I completely disagree with the advice given in Olga Litowinsky’s Writing and Publishing Books for Children in the 1990s, which I bought at a junior high book fair in 1993. Ms. (Mrs.?) Litowinsky was an editor of JA/YA books for a long time, and some of the advice in the book is kind of dated today, like how she doesn’t recommend against sending an unsolicited manuscript to a publishing house. But anyway, she recommends naming your characters names that your peers are naming their kids. How is that going to make your characters stand out from the crowd if they have dime a dozen popular names? No one will ever forget a character with a name like Octavia, Ammiel, Zenobia, or Perseus, whereas there’s nothing to really distinguish a character with a name like Ashley, Jack, Emma, or Tyler. I was never of the school of thought that says a writer should use names that are common and popular instead of letting the creative juices flow and selecting truly memorable and lesser-used names.
There’s a difference between using names that are steadily popular classics, that could be found on a person of any era, like Peter, Sarah, Elizabeth, Katherine, James, William, Charlotte, or Benjamin, and using names that have only been on the charts recently, or that were languishing in the Top 500 or Top 1000 until they suddenly were deemed useable again, like Aidan, Jaden, Braden, Caden, Jalen, Emma, Madison for a girl, Heaven spelt backwards, Mackenzie for a girl, Caitlin, Kaylee, Kylie, Kaylin, Sophia, Ava, various misspellings of Michaela, Trinity, or Tyler. Trendy names date the bearer, and hence the story. Being a writer is like having the chance to name hundreds of people instead of only one’s future children. I also enjoy selecting middle names for my characters, since I’ve never belonged to the school of thought that thinks there are only about a dozen middle names for either sex. I’m so glad my parents gave me a thoughtful middle name instead of just shuffling Anne, Marie, Leigh, Lynn, Rose, Grace, Nicole, Elizabeth, Joy, Hope, Claire, Alexis, Jane, Jean, and Joan in a hat and drawing one.
I also hate when I see writers (of books, films, or tv shows) trying to predate naming trends, or giving their characters names that look and sound hideous. Yeah, I’ll believe a grown woman is named McKenzie, Madison, or Heaven spelt backwards! And kreatyv spylyngz are heinous enough when I see them in birth announcements, but to be used in a book, written by someone who supposedly loves language and the written word enough to create fictional worlds and people?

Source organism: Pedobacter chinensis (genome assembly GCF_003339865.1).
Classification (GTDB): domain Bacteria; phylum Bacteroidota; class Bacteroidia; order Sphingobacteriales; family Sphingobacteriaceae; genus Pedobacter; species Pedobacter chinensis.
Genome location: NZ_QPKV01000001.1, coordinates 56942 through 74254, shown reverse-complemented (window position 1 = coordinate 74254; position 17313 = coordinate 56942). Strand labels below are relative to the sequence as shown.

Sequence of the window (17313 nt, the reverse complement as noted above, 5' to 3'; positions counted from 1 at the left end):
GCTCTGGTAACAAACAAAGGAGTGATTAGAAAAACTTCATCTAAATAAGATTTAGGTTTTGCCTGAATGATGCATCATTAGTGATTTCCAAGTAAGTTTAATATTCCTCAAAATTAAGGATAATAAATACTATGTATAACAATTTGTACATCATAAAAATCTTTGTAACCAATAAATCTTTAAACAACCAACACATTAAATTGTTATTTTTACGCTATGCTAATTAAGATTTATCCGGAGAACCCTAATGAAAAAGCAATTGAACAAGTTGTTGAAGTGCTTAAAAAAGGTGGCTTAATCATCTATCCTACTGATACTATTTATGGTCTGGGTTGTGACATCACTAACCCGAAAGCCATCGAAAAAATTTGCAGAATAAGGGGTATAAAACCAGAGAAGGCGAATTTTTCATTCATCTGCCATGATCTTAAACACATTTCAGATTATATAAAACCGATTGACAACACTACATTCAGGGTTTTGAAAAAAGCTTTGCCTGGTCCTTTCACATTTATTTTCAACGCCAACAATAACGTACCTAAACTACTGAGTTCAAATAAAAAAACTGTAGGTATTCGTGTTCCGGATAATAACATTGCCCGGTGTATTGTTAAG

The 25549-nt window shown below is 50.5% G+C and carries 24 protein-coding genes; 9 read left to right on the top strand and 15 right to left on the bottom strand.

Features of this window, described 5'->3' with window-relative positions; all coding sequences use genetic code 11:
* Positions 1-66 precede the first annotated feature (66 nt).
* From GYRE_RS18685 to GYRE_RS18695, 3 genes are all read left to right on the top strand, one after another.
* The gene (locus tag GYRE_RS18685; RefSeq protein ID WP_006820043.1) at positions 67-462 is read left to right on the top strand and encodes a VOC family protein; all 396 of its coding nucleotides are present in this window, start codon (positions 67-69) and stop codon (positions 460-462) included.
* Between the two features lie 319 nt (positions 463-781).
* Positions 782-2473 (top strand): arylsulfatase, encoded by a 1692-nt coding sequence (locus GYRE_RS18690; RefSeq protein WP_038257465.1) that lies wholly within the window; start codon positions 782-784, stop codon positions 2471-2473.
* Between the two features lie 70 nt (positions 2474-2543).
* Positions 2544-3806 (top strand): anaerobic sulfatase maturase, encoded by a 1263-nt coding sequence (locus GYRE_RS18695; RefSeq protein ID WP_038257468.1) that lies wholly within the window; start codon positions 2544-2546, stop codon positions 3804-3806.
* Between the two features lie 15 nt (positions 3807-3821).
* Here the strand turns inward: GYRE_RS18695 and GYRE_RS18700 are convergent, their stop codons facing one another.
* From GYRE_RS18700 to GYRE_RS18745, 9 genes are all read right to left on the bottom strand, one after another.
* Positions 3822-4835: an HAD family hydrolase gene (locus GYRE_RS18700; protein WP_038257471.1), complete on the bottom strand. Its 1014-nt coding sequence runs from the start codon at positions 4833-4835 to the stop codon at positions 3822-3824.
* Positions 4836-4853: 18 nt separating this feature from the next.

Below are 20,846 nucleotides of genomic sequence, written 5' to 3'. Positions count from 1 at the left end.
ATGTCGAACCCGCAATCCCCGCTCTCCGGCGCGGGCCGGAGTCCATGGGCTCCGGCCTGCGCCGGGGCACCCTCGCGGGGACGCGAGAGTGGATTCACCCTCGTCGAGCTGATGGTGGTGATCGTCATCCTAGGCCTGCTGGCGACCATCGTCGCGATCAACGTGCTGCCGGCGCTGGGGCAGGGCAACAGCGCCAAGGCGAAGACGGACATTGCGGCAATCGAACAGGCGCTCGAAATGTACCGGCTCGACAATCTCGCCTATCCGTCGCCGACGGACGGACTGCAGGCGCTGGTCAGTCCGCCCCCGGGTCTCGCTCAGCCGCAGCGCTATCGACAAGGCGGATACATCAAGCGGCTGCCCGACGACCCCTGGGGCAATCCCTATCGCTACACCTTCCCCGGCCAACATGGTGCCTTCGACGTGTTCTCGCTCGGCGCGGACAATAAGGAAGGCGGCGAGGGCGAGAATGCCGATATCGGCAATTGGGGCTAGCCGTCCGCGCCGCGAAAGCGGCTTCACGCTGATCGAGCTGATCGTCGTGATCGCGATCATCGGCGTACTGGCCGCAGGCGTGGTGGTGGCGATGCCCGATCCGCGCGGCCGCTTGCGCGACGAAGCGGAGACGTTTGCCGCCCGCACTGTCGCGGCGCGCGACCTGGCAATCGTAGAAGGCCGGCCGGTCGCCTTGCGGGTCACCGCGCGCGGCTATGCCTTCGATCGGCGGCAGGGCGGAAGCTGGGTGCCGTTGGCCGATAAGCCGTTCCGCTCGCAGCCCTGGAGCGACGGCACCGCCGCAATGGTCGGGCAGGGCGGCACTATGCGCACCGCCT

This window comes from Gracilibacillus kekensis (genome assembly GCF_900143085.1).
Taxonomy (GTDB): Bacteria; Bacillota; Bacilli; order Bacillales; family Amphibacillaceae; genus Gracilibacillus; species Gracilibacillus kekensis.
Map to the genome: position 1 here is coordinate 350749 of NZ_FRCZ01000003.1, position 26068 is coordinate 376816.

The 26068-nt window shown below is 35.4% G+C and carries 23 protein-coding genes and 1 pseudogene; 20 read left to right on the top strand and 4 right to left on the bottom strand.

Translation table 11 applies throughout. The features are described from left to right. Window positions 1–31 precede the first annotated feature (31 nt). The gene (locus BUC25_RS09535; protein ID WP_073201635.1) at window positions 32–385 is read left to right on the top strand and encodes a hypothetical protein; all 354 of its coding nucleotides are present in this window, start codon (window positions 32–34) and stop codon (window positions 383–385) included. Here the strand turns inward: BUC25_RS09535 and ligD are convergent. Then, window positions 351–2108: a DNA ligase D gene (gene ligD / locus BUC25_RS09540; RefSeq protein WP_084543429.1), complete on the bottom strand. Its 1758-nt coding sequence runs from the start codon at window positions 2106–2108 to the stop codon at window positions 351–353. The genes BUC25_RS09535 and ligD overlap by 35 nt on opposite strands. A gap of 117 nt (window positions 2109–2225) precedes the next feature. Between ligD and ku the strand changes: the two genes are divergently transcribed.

In the early years, I picked names I already knew, and also used a baby names pamphlet my mother had when she was pregnant with me. I haven’t seen that thing in years, though I got plenty of good names from it. However, I did find out, when I started getting more into onomastics in 2002, that a number of the so-called definitions given for those names were laughably incorrect, like saying Ora means “sea lover” (in what language?!). They also gave the definition “mal-treated” for Adicia, when it actually means “injustice,” after the Greek goddess of injustice. Some of the definitions given at the site 20,000 Names are also wrong, such as saying the Hebrew name Adara means “fire.” It actually means “noble.” Kalanit, the name I gave my spider plant, was listed as meaning “plant,” but it’s really Hebrew for “buttercup,” not just a generic plant. Kabbalarians also gave me a lot of great names, esp. foreign ones. I also enjoy Unusual, Unique, and Creative Names. Behind the Name is the reference I use mostly nowadays, since it’s pretty damn comprehensive, and also uses history and etymology instead of making up meanings. I’d love to see the so-called etymology behind the pretended “meaning” given for Nevaeh of “beautiful sparkly butterfly Slavic fairy princess.” It’s Heaven spelt backwards. It’s made up. It has no meaning.
Maybe it’s because I’m a writer that I got so into onomastics and couldn’t imagine just arbitrarily selecting any old names for future kids. I know which trends to avoid and which names are way too popular. I won’t be shocked to discover that my future kid is one of five Aidans, Emmas, Bradens, Avas, Liams, or McMadysyns in kindergarten. The same care should be given to naming a fictional creation. You should use a special, thoughtful name, not something you just chose because it seemed popular, trendy, or safe.